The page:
On Tuesday, October 10th, the Linnaean Society of New York's 2017-18 Speaker
Program will feature two new presentations.
6:00 pm - The Artist, the Musician, and the Birds of America - Fred
Anthony Philip Heinrich was a little-known 19th-century American composer
whose life was closely entwined with that of John James Audubon-so much so
that he is buried with the Audubon family in New York City. One persona was
the "American Woodsman"; the other persona, the "Beethoven of America."
Heinrich's music, like Audubon's art, drew inspiration from the wilderness
and wild birds of the continent. Recently, new examples of Heinrich's work
have come to light, including one specifically dedicated to Audubon. Using
images provided by Audubon and music by Heinrich, Fred Baumgarten, a former
staff member of the National Audubon Society and its resident expert on John
James Audubon, will share this astonishing connection between an obscure
19th-century composer and Audubon, and what it tells us about antebellum
culture in America.
** Please note that the Museum's 77th Street entrance will close at 7 pm
that evening. After 7 pm, please enter through the Central Park West
Security Entrance below the main stairs along Central Park West. Go through
the Hall of North American Mammals and Hall of Northwest Coast Indians to
get to the Linder Theater.
7:30 pm - Why Do Birds Sing? How Do They Learn Their Songs? And How Can
Them Too - Tom Stephenson
It takes energy to sing. So why do most birds spend so much time vocalizing?
What are the different functions of songs and calls? Are songs learned or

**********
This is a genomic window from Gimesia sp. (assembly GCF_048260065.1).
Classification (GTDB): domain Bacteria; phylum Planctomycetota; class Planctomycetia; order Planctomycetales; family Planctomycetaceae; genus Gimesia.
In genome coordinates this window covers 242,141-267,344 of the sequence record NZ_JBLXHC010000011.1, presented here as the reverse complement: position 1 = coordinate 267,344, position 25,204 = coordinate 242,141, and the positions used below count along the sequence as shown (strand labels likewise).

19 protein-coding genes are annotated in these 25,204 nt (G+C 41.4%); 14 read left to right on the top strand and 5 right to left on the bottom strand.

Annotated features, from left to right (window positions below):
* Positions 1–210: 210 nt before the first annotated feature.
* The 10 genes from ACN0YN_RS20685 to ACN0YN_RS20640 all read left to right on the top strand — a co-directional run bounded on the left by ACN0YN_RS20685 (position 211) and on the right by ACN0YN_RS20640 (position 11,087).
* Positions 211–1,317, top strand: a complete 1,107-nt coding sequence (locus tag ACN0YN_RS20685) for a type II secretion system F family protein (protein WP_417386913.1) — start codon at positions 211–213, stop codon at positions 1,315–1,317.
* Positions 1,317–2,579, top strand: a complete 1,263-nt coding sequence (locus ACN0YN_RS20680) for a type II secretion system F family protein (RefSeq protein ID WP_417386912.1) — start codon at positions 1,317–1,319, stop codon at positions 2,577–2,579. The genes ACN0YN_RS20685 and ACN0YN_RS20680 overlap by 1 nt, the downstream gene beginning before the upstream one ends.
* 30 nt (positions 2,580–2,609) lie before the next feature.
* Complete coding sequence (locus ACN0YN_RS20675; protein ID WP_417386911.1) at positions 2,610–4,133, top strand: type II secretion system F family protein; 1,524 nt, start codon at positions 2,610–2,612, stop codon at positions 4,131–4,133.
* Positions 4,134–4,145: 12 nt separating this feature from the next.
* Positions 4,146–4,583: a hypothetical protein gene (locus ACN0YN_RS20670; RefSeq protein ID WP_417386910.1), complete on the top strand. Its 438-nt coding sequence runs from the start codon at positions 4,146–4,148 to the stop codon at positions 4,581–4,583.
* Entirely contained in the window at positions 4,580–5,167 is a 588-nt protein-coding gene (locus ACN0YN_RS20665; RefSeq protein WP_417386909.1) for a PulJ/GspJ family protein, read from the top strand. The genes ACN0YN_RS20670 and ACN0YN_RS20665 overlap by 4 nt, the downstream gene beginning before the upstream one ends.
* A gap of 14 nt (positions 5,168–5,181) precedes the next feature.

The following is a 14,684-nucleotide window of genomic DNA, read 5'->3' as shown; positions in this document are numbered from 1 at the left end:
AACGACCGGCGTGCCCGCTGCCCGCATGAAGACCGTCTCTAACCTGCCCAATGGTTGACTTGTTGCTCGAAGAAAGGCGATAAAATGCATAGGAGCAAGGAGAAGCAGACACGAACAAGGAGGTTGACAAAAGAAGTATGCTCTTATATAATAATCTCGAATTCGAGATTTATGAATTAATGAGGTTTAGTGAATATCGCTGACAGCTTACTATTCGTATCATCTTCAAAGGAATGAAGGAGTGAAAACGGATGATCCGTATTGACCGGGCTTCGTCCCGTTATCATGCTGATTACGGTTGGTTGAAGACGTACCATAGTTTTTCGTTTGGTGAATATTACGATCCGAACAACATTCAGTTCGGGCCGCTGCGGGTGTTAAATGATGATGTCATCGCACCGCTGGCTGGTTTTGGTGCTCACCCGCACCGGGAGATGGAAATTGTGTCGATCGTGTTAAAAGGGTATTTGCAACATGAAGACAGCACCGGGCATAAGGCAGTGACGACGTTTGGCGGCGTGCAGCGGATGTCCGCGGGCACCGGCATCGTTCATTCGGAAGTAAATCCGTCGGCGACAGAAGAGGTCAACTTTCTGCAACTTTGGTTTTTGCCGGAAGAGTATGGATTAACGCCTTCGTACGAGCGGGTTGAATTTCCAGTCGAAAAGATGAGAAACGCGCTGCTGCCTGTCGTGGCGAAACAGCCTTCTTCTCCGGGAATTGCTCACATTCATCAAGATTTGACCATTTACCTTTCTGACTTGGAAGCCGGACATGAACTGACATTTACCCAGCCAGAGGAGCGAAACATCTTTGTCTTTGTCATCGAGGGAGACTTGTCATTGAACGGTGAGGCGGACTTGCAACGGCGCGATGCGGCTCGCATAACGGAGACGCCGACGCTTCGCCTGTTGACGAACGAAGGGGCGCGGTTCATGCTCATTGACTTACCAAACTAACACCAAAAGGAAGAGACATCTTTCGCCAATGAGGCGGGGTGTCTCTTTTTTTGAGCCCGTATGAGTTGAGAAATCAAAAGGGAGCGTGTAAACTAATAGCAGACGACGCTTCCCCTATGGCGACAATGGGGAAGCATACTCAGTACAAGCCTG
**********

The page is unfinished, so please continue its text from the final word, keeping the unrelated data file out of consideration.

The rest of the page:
innate? And how do we know? Tom Stephenson, author of The Warbler Guide and
several important birding apps, will present an overview of the kinds of
vocalizations that birds make, how they are acquired, and how the
song-learning process unfolds. He'll discuss why you might hear very odd
songs from common species in early spring, and what that tells us about the
singer. Stephenson will also cover the many different kinds of vocalizations
one individual bird might make, what they may mean, and discuss species that
sing only one song across the US compared with other species that have
hundreds of different songs. He'll explore some strategies to use when we
hear a song we don't recognize and see why traditional field guides aren't
much help. Finally, he'll discuss general memorization theory and outline a
simple and very effective technique for memorizing many bird songs.
Both presentations are free and will be held in the Linder Theater on the
first floor of the American Museum of Natural History in New York City.
Again, before 7 pm, enter at West 77th Street between Central Park West and
Columbus Avenue. After 7 pm, please enter through the Central Park West
Security Entrance below the main stairs along Central Park West
Complete details of these exciting presentations and the rest of the
2017-2018 program can be found here:
The Linnaean Society of New York
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